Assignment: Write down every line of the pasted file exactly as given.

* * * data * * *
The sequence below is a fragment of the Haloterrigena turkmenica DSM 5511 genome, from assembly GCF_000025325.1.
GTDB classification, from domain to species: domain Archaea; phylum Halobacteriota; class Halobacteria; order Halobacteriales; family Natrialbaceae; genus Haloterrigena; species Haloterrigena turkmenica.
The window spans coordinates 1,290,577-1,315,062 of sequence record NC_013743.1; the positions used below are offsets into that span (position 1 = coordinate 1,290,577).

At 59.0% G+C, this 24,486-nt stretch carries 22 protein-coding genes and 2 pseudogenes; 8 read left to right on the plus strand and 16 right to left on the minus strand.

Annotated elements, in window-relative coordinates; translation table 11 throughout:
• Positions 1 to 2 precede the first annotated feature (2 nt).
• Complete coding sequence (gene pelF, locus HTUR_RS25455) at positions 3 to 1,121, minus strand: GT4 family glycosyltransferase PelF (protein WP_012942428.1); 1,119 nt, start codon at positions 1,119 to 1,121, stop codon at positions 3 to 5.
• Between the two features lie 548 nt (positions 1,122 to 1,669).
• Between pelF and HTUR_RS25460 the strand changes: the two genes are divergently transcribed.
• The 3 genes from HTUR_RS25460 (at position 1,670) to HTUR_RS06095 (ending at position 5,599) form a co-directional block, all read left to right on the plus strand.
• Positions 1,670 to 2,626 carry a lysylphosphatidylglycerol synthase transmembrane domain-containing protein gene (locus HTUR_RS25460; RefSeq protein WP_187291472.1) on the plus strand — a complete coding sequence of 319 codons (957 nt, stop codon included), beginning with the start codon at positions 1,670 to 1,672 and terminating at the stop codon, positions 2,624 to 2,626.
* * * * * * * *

The sequence below is a fragment of the Haloterrigena turkmenica DSM 5511 genome, from assembly GCF_000025325.1.
GTDB classification, from domain to species: domain Archaea; phylum Halobacteriota; class Halobacteria; order Halobacteriales; family Natrialbaceae; genus Haloterrigena; species Haloterrigena turkmenica.
The window spans coordinates 1,290,577-1,315,062 of sequence record NC_013743.1; the positions used below are offsets into that span (position 1 = coordinate 1,290,577).

At 59.0% G+C, this 24,486-nt stretch carries 22 protein-coding genes and 2 pseudogenes; 8 read left to right on the plus strand and 16 right to left on the minus strand.

Annotated elements, in window-relative coordinates; translation table 11 throughout:
• Positions 1 to 2 precede the first annotated feature (2 nt).
• Complete coding sequence (gene pelF, locus HTUR_RS25455) at positions 3 to 1,121, minus strand: GT4 family glycosyltransferase PelF (protein WP_012942428.1); 1,119 nt, start codon at positions 1,119 to 1,121, stop codon at positions 3 to 5.
• Between the two features lie 548 nt (positions 1,122 to 1,669).
• Between pelF and HTUR_RS25460 the strand changes: the two genes are divergently transcribed.
• The 3 genes from HTUR_RS25460 (at position 1,670) to HTUR_RS06095 (ending at position 5,599) form a co-directional block, all read left to right on the plus strand.
• Positions 1,670 to 2,626 carry a lysylphosphatidylglycerol synthase transmembrane domain-containing protein gene (locus HTUR_RS25460; RefSeq protein WP_187291472.1) on the plus strand — a complete coding sequence of 319 codons (957 nt, stop codon included), beginning with the start codon at positions 1,670 to 1,672 and terminating at the stop codon, positions 2,624 to 2,626.